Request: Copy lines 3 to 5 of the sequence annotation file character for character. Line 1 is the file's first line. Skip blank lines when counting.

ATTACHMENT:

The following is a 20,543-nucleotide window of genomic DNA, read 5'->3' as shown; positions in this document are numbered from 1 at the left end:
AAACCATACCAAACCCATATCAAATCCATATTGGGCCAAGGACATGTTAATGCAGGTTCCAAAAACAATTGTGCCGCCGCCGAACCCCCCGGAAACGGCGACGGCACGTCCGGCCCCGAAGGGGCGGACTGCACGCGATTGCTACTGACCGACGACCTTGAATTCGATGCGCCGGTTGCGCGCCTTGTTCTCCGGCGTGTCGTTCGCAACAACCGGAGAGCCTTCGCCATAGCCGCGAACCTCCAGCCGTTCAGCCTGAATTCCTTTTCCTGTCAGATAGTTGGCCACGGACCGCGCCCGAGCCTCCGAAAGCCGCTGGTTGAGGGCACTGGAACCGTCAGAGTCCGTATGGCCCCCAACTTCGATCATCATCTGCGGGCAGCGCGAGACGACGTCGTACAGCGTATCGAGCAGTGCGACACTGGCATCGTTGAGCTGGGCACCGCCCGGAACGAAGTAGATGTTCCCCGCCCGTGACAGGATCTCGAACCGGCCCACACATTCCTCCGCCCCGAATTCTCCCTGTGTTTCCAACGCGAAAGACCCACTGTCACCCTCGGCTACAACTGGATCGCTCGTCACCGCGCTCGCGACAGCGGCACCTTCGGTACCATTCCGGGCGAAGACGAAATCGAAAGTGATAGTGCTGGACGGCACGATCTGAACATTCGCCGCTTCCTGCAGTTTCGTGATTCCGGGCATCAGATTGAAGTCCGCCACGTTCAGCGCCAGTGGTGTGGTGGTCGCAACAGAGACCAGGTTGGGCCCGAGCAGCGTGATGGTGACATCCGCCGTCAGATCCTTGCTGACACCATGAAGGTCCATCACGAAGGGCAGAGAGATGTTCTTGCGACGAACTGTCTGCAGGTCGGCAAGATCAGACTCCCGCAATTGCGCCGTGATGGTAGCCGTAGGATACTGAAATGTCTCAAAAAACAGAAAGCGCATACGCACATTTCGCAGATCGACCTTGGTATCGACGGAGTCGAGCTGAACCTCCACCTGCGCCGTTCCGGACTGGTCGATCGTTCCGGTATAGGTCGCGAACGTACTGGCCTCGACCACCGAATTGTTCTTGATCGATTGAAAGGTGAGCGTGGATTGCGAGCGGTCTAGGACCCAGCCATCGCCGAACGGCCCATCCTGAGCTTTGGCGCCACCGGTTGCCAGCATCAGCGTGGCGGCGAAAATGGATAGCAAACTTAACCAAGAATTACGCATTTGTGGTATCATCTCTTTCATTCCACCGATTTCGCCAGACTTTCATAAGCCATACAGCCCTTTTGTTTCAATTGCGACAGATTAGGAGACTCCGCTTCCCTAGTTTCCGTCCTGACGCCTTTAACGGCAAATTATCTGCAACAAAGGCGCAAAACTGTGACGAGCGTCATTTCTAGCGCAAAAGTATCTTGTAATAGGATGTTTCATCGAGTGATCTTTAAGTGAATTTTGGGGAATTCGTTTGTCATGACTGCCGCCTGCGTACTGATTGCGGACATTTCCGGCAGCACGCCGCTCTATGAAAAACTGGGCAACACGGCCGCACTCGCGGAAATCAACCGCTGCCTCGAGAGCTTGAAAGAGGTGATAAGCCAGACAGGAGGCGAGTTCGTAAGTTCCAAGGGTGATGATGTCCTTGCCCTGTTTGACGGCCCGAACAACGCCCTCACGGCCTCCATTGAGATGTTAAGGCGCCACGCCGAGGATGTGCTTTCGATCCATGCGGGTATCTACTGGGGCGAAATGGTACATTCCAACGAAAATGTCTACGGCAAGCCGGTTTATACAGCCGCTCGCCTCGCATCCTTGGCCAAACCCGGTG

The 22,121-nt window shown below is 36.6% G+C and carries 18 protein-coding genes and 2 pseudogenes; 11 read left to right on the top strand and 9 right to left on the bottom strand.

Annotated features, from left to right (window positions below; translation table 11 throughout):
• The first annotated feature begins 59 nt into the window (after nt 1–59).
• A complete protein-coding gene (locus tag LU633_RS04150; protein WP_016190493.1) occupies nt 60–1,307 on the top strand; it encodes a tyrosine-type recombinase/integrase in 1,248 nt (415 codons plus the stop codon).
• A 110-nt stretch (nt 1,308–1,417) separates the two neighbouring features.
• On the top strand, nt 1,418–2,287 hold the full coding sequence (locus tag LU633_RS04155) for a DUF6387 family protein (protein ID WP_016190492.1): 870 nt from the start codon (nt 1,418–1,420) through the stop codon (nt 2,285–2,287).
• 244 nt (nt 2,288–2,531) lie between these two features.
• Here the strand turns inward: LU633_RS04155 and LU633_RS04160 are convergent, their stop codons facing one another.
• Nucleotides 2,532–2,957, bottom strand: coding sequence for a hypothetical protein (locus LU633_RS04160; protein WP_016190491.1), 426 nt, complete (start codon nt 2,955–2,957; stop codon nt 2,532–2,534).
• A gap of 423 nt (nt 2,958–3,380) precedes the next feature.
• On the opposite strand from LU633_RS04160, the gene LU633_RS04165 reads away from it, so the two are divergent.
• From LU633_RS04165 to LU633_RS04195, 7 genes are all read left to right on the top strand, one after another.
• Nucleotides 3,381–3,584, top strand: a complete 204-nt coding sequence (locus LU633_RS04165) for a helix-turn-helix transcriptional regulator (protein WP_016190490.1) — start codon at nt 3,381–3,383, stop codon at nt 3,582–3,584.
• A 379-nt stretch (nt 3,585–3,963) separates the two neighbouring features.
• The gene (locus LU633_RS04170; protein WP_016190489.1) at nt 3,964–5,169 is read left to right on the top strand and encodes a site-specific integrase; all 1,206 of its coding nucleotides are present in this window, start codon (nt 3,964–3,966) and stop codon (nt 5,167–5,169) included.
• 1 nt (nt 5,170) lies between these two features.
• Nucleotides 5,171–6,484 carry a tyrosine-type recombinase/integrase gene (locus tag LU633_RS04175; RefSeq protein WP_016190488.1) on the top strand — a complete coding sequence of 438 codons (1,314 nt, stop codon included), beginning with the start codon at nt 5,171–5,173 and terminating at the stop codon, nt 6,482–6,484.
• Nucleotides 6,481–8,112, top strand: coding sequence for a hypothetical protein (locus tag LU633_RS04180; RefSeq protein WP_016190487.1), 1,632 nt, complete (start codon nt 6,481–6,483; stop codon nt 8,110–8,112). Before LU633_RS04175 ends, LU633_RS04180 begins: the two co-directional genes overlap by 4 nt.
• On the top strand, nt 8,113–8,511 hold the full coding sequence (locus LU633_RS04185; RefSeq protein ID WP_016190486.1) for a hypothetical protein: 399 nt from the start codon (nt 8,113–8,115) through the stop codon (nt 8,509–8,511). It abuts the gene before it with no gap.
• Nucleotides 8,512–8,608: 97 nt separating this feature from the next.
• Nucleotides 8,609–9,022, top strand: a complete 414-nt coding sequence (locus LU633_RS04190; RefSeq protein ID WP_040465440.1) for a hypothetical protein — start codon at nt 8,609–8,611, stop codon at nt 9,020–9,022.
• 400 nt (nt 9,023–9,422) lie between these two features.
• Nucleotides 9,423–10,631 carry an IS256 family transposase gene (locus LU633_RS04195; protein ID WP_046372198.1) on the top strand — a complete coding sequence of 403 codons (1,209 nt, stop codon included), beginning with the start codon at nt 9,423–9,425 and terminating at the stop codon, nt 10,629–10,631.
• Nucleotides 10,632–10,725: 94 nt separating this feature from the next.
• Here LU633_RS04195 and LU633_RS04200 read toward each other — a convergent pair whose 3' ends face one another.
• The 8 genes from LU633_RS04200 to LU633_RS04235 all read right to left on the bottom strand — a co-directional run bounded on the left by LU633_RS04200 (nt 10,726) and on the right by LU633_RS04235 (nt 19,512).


The 22,121-nt window shown below is 36.6% G+C and carries 18 protein-coding genes and 2 pseudogenes; 11 read left to right on the top strand and 9 right to left on the bottom strand.

Annotated features, from left to right (window positions below; translation table 11 throughout):
• The first annotated feature begins 59 nt into the window (after nt 1–59).